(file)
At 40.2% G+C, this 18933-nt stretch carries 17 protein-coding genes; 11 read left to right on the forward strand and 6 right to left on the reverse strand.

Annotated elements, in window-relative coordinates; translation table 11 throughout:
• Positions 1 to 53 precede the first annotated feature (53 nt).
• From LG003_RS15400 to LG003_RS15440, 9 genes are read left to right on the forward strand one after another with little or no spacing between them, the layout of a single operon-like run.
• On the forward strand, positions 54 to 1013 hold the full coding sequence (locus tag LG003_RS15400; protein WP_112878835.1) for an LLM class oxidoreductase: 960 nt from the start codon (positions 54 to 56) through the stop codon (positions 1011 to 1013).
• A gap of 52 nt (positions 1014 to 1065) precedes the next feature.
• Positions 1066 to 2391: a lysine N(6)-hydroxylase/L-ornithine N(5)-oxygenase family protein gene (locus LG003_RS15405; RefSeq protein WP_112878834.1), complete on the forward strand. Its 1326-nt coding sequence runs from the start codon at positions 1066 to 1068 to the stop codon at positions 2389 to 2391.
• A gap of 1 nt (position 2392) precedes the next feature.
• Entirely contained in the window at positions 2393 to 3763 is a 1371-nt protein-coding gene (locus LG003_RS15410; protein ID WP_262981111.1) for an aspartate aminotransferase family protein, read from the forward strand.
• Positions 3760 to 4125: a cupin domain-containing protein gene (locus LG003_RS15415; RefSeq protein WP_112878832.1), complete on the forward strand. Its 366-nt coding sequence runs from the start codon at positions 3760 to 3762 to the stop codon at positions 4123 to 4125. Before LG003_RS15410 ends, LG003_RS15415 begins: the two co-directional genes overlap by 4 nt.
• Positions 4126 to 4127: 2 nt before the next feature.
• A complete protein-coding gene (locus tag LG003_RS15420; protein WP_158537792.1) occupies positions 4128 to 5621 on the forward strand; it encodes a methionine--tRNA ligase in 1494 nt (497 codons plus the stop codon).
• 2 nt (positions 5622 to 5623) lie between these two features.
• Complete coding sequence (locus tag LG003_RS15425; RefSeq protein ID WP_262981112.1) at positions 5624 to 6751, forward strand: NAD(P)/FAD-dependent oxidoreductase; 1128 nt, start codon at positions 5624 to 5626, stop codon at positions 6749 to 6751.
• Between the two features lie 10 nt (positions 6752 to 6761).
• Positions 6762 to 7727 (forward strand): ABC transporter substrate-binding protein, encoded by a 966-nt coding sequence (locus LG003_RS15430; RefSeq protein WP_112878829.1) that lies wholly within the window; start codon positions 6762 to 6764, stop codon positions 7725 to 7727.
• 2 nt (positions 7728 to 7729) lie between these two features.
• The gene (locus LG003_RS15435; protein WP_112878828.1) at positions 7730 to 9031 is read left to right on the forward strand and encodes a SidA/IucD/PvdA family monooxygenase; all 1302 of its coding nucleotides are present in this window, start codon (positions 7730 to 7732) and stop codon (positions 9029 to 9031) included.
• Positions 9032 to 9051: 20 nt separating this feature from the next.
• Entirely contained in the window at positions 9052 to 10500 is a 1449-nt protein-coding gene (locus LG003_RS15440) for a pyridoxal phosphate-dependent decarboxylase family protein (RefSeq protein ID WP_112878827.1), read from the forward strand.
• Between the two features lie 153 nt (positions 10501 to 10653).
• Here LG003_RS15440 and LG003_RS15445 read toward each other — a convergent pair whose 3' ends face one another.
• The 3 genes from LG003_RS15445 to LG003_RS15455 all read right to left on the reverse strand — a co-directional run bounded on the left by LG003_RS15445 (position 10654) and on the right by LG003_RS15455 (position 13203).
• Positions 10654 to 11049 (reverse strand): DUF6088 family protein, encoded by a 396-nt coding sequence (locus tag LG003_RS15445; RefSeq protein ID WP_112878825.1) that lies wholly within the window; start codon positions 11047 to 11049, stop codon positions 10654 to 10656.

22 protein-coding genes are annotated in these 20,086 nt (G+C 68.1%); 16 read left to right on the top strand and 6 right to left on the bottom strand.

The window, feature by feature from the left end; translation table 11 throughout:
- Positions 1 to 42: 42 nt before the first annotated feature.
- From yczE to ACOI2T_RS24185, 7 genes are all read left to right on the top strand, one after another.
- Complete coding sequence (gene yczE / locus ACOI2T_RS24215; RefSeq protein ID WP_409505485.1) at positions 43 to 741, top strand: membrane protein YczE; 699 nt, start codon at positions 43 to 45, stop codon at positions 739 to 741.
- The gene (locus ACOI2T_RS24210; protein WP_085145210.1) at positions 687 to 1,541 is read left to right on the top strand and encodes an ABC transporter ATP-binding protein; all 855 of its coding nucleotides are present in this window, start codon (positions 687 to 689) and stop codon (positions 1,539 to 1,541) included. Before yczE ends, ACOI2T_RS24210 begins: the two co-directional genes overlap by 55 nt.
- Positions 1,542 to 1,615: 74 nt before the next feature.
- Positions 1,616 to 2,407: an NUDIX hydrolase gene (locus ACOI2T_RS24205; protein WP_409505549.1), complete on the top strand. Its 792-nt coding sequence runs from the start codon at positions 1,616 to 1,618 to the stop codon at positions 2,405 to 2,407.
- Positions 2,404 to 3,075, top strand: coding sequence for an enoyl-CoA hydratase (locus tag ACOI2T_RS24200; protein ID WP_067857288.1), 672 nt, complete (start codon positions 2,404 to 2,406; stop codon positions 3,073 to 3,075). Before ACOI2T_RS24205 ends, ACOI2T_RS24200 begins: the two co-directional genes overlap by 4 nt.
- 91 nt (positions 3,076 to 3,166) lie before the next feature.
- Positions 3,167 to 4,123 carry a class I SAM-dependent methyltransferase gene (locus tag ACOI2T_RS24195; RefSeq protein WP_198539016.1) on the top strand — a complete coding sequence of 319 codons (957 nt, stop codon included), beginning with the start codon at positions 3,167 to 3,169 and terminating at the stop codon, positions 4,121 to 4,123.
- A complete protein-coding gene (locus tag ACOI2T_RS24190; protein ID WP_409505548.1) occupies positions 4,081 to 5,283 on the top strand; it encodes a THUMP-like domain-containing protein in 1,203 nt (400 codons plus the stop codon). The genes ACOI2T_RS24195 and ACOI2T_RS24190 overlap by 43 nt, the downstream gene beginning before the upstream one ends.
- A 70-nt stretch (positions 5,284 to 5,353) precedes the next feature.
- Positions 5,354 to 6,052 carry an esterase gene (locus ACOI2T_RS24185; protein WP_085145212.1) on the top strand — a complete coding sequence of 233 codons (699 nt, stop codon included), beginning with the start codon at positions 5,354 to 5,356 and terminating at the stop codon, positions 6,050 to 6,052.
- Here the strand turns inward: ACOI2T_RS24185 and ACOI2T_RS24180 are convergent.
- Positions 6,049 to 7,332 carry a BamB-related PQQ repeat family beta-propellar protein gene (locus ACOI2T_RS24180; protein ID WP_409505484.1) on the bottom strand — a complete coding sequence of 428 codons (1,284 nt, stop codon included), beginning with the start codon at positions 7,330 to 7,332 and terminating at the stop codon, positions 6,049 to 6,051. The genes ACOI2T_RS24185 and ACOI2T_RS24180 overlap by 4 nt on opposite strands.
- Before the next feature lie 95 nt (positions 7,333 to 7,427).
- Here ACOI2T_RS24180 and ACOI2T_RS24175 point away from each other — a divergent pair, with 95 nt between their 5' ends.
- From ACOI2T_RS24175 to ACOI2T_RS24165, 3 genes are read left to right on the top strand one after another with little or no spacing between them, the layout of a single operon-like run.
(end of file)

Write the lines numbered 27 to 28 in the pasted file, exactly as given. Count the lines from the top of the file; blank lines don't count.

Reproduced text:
- Positions 1 to 42: 42 nt before the first annotated feature.
- From yczE to ACOI2T_RS24185, 7 genes are all read left to right on the top strand, one after another.